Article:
The New Age of Advertising

Groomers across the country are weighing the value of digital marketing compared to that of traditional advertising. Has the rise of Internet-based marketing been a game-changer for groomers looking to promote their businesses, or is it simply a distraction from the traditional forms of advertising that have withstood the test of time? The answer,...

Groomers across the country are weighing the value of digital marketing compared to that of traditional advertising.

Has the rise of Internet-based marketing been a game-changer for groomers looking to promote their businesses, or is it simply a distraction from the traditional forms of advertising that have withstood the test of time?

The answer, it seems, largely depends on whom you are asking.

Overall, groomers have proven to be a progressive bunch when it comes to utilizing technology to spread the word about their services—a trend that has been clear in Grooming Business’ annual Pet Groomer Survey over the past few years. For example, in the 2015 edition of the survey nearly 70 percent of respondents indicated that their business has its own website, and more than 80 percent said that they utilize Facebook for marketing. Both represent a significant increase in groomers’ online promotional activity over the past five years.

Interestingly, as the numbers would imply, this trend transcends generational lines. In fact, one veteran business owner who has spent decades in the grooming profession recently told me, “I may be old, but I just love today’s technology. Anytime a new device or app comes out, I have to get it and use it for my business.”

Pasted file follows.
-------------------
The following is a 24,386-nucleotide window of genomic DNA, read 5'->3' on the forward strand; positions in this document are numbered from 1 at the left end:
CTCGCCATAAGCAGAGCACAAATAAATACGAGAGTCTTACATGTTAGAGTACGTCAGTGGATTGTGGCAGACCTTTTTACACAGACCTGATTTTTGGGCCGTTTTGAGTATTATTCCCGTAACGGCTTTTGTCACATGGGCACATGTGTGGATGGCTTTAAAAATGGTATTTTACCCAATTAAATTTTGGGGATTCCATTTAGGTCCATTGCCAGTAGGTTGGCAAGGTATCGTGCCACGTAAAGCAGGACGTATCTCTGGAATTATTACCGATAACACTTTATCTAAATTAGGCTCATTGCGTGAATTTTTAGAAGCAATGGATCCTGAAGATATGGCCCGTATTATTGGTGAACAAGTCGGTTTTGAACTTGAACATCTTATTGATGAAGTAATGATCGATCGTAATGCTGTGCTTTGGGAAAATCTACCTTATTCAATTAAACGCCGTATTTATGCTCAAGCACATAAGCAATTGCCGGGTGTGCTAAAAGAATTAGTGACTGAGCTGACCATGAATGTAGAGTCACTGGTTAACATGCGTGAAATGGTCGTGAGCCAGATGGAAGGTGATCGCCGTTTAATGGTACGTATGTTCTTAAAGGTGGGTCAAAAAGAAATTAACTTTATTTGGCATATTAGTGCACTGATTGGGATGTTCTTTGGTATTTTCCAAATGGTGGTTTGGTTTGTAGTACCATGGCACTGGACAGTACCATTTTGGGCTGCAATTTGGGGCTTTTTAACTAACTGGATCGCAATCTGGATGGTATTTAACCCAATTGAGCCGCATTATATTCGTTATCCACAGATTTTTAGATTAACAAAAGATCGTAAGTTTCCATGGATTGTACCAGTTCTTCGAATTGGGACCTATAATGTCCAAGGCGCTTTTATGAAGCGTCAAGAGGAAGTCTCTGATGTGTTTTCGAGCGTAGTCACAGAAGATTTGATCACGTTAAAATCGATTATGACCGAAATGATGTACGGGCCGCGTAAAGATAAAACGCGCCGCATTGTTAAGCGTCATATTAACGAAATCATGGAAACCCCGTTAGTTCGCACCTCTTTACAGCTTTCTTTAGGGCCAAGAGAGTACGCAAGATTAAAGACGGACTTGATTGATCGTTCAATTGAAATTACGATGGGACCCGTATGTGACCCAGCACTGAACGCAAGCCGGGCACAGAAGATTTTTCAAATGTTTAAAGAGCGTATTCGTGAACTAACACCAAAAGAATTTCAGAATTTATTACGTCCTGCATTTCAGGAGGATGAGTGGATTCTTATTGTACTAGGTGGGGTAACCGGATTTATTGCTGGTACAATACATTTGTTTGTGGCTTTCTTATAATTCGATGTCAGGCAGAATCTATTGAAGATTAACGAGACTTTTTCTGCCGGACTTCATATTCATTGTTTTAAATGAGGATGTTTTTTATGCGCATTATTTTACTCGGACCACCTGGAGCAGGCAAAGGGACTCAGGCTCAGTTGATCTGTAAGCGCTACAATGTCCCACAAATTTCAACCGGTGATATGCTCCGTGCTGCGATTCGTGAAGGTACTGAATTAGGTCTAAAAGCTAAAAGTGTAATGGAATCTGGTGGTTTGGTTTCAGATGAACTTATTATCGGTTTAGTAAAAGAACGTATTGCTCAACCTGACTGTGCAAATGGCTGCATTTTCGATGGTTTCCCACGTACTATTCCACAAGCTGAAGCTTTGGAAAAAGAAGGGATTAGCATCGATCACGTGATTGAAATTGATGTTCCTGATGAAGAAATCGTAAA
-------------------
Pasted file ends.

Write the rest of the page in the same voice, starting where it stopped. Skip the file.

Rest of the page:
For this groomer, Facebook has proven to be a particularly effective way to reach out beyond the four walls of her salon to reach pet owners. “Everybody is on Facebook all the time,” she notes.

However, not everyone has been bowled over by the impact that online marketing efforts have had on their business, and the results seem to vary greatly based on each groomer’s unique situation, as well as their chosen promotional platform. For example, another long-time groomer dismissed the importance that is being placed on the Internet as an advertising vehicle. Explaining that professional pet grooming is a business that typically only attracts customers within a four to five mile radius, she says that the reach of the Internet is simply too vast for it to be an effective platform.

It is not that this particular groomer has not tried to get on board with online marketing. In addition to maintaining a website and social media accounts for her business, she recently invested in an ambitious $300-per-month Yelp advertising campaign. Unfortunately, the campaign yielded no discernible results for her salon. Now, her plan is to go back to “old-school” direct mail advertising.

She can be counted in the apparent minority of grooming business owners who continue to turn to such traditional forms of advertising. According to the Grooming Business survey, just 17 percent of groomers used direct mail to promote their business in 2015, and only 35 percent advertised in local print publications. This marks a continuing downward trend that corresponds with the rise of web-based marketing.

Clearly, there is no one-size-fits-all solution to how groomers should go about promoting their businesses. The best approach, it appears, is one that mixes both traditional and digital marketing, along with a strong strategy for measuring the impact of each component. After all, if you cannot quantify what a particular marketing vehicle is doing for your business, why do it at all.

Most importantly, groomers must remember that the most effective means for promoting their services has always been, and always will be, word of mouth. As I have been told by a countless number of grooming professionals over the years, if you do a good job taking care of your current clients—both human and canine—they will inevitably send more your way. Those kinds of results are ageless.

Source: www.groomingbusiness.com